Thinking back on the last year, a few things stick out in my mind: the words “fake news,” Alabama’s epic comeback to get a spot in the college football playoff (Roll Tide), and political ads from Alabama’s senate election haunting me in my waking and sleeping hours.

With news cycle after news cycle over the last year dominated by this race, the memory of Alabama politics in 2017 is going to have me cringing for years to come.

But here we are, December 15, and we made it through the special election. I honestly never thought this day would come. In fact, at the beginning of this week, I started to panic a little bit about it all being over. What are the news outlets going to talk about now?

Here’s one thing: the Alabama legislature convenes on January 9—only 26 days away. Now is the time for Alabamians—both lawmakers and voters—to refocus.

While keeping an eye on Montgomery might not be as interesting as D.C. politics, it’s no less important. Just like in D.C., your elected officials are deciding how to spend your tax dollars (well, around seven percent of your tax dollars, but I’ll get to that). They’re making decisions that impact your life, your family, and your business. It’s our votes that elect them, and it’s our tax dollars that we send allow them to appropriate each year to keep the lights on in Alabama. And we have some serious issues that our lawmakers should feel encouraged to tackle this year.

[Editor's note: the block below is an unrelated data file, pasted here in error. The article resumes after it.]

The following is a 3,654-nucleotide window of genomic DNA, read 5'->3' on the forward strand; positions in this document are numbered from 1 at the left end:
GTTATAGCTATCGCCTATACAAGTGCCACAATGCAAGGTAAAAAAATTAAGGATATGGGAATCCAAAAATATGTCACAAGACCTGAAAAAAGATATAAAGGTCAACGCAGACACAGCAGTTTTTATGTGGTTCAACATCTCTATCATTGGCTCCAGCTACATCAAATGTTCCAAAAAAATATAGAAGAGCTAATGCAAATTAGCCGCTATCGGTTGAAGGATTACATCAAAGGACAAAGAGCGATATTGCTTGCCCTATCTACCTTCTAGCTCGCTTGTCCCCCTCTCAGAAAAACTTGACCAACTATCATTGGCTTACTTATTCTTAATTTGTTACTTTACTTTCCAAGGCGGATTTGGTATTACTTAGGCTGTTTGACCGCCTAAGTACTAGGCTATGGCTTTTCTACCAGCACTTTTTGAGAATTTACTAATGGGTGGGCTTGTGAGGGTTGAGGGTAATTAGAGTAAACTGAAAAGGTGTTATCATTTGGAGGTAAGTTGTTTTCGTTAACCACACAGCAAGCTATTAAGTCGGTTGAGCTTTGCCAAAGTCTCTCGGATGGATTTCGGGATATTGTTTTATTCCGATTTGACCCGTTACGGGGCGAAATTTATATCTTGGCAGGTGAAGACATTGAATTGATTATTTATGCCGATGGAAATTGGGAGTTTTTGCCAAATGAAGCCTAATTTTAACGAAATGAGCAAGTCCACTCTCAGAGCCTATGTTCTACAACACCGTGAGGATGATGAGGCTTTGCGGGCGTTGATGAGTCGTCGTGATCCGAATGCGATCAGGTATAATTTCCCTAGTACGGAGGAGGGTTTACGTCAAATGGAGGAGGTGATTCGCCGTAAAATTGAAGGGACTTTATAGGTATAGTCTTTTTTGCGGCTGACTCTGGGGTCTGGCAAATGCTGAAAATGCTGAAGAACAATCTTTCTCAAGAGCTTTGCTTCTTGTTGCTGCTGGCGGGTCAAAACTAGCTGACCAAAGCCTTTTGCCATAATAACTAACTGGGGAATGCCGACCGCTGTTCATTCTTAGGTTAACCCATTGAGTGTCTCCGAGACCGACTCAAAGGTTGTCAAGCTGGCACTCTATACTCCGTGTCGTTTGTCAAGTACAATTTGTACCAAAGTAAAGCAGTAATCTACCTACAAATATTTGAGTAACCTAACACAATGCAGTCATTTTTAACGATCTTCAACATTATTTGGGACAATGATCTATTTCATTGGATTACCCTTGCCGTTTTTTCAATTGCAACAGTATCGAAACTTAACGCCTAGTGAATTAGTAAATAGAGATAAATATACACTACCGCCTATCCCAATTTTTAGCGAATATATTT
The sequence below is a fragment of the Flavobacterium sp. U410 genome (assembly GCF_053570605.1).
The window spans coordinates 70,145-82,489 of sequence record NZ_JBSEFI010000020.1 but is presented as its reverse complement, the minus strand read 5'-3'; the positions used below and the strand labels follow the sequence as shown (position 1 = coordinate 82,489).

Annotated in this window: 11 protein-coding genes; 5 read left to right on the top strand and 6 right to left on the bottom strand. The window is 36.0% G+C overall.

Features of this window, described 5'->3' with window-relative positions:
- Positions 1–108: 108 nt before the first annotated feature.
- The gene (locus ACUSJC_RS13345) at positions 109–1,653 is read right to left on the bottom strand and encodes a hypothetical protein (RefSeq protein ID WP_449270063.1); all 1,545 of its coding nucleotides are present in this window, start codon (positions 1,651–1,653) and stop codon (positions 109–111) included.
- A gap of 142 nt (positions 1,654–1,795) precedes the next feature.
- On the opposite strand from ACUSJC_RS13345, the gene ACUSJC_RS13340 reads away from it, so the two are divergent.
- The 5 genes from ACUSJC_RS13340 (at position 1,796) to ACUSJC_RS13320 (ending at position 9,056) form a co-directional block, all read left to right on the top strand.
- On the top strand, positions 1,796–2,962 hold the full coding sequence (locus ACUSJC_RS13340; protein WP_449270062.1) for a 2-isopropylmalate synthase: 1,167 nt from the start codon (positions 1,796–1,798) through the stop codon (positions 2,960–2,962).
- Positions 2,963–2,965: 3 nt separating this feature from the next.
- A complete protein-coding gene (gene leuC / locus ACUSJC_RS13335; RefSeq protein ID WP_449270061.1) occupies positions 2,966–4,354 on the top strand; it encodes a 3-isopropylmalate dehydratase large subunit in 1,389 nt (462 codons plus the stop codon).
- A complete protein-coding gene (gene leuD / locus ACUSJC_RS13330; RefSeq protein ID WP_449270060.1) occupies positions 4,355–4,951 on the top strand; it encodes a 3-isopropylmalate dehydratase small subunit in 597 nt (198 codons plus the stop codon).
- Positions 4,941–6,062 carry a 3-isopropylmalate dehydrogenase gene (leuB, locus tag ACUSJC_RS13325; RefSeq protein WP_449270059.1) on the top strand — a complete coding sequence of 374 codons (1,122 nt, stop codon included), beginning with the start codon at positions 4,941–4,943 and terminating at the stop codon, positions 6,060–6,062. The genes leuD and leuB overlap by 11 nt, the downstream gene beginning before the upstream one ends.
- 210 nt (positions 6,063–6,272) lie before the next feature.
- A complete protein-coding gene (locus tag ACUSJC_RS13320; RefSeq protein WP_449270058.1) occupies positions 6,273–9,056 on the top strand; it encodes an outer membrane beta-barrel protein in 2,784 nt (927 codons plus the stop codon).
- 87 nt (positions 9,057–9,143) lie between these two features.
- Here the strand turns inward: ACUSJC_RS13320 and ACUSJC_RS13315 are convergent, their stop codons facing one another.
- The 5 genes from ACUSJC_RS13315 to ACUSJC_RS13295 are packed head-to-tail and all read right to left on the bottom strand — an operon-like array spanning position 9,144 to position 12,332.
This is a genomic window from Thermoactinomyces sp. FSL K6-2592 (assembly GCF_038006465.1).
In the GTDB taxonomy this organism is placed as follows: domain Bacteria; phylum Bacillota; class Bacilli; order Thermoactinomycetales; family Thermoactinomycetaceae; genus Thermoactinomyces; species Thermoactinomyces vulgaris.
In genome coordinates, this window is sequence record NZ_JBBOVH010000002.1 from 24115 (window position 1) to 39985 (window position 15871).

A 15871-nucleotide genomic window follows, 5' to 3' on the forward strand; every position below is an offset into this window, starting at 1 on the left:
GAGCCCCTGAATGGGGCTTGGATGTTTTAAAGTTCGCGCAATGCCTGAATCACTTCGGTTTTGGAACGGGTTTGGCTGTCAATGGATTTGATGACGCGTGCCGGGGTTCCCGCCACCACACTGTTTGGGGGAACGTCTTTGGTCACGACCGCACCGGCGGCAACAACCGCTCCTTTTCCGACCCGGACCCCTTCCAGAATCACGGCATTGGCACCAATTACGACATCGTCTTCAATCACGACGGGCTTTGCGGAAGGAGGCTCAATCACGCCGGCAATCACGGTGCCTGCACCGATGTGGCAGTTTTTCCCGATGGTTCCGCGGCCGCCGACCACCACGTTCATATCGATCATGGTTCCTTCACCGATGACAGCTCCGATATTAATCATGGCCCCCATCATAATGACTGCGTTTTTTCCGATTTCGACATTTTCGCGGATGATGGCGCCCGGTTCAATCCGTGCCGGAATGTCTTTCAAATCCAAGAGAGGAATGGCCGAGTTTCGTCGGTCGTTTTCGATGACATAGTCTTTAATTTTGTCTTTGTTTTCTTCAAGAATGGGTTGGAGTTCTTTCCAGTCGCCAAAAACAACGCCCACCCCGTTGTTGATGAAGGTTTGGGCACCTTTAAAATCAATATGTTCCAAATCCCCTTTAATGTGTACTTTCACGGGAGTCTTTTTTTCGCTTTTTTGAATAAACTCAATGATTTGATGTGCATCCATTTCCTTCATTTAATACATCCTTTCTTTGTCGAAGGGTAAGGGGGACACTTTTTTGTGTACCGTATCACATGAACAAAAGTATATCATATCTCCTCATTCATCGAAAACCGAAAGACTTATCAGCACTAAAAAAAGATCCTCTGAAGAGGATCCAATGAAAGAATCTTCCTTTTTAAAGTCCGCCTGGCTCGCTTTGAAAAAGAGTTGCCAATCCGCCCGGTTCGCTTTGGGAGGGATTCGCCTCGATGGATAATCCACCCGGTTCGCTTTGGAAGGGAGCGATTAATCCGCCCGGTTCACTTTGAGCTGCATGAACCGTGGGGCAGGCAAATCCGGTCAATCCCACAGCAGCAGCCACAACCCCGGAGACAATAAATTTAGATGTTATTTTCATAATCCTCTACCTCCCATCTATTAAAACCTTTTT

For example, did you know that ninety-three percent of Alabama’s budget is earmarked? That’s right: when lawmakers go to Montgomery to create the budget, they only have discretion over seven percent of tax revenues that come in each year. Lawmakers should take a look at those earmarks, eliminate those that don’t directly align with Alabama’s needs and priorities, and shoot for trying to get that number down to twenty-five percent, which would be more on par with the level of earmarking in other states.

Or, how about this: did you know that Alabama is the fourth most federally-dependent state? According to recent polling, an overwhelming majority of Alabama voters are concerned about this level of dependency and would like the legislature to hold a recorded up-or-down vote before accepting more federal funds. That’s not so difficult.

Going into an election year in 2018, it’s a given that legislators won’t want to do anything too controversial out of fear of losing their seat. But bringing responsibility back to budgeting, cutting a number of ties with the federal government, and restoring individual rights are goals that are far from controversial. In fact, if my representatives go to Montgomery on January 9 with those goals in mind, I cannot wait to vote for them in November.

When lawmakers return to Montgomery in less than a month, they ought to make it clear that they intend to protect their voters—Alabama taxpayers. And voters ought to shift our attention to Montgomery and hold them to that.


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